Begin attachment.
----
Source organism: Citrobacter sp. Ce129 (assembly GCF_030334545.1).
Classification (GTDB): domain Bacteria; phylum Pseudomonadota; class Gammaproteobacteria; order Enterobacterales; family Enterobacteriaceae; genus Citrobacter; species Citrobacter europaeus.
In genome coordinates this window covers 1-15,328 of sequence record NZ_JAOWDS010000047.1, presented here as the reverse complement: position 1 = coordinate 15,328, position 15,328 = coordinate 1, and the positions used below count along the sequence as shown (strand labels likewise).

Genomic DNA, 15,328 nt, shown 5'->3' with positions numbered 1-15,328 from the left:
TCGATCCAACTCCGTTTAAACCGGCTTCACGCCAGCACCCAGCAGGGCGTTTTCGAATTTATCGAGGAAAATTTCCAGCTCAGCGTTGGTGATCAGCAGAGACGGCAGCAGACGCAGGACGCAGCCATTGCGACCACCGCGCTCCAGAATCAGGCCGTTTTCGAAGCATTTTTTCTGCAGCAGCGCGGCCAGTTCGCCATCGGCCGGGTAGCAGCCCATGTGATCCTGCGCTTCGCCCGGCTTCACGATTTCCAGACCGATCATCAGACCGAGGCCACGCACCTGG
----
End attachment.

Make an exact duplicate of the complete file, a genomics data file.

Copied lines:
Source organism: Citrobacter sp. Ce129 (assembly GCF_030334545.1).
Classification (GTDB): domain Bacteria; phylum Pseudomonadota; class Gammaproteobacteria; order Enterobacterales; family Enterobacteriaceae; genus Citrobacter; species Citrobacter europaeus.
In genome coordinates this window covers 1-15,328 of sequence record NZ_JAOWDS010000047.1, presented here as the reverse complement: position 1 = coordinate 15,328, position 15,328 = coordinate 1, and the positions used below count along the sequence as shown (strand labels likewise).

Genomic DNA, 15,328 nt, shown 5'->3' with positions numbered 1-15,328 from the left:
TCGATCCAACTCCGTTTAAACCGGCTTCACGCCAGCACCCAGCAGGGCGTTTTCGAATTTATCGAGGAAAATTTCCAGCTCAGCGTTGGTGATCAGCAGAGACGGCAGCAGACGCAGGACGCAGCCATTGCGACCACCGCGCTCCAGAATCAGGCCGTTTTCGAAGCATTTTTTCTGCAGCAGCGCGGCCAGTTCGCCATCGGCCGGGTAGCAGCCCATGTGATCCTGCGCTTCGCCCGGCTTCACGATTTCCAGACCGATCATCAGACCGAGGCCACGCACCTGG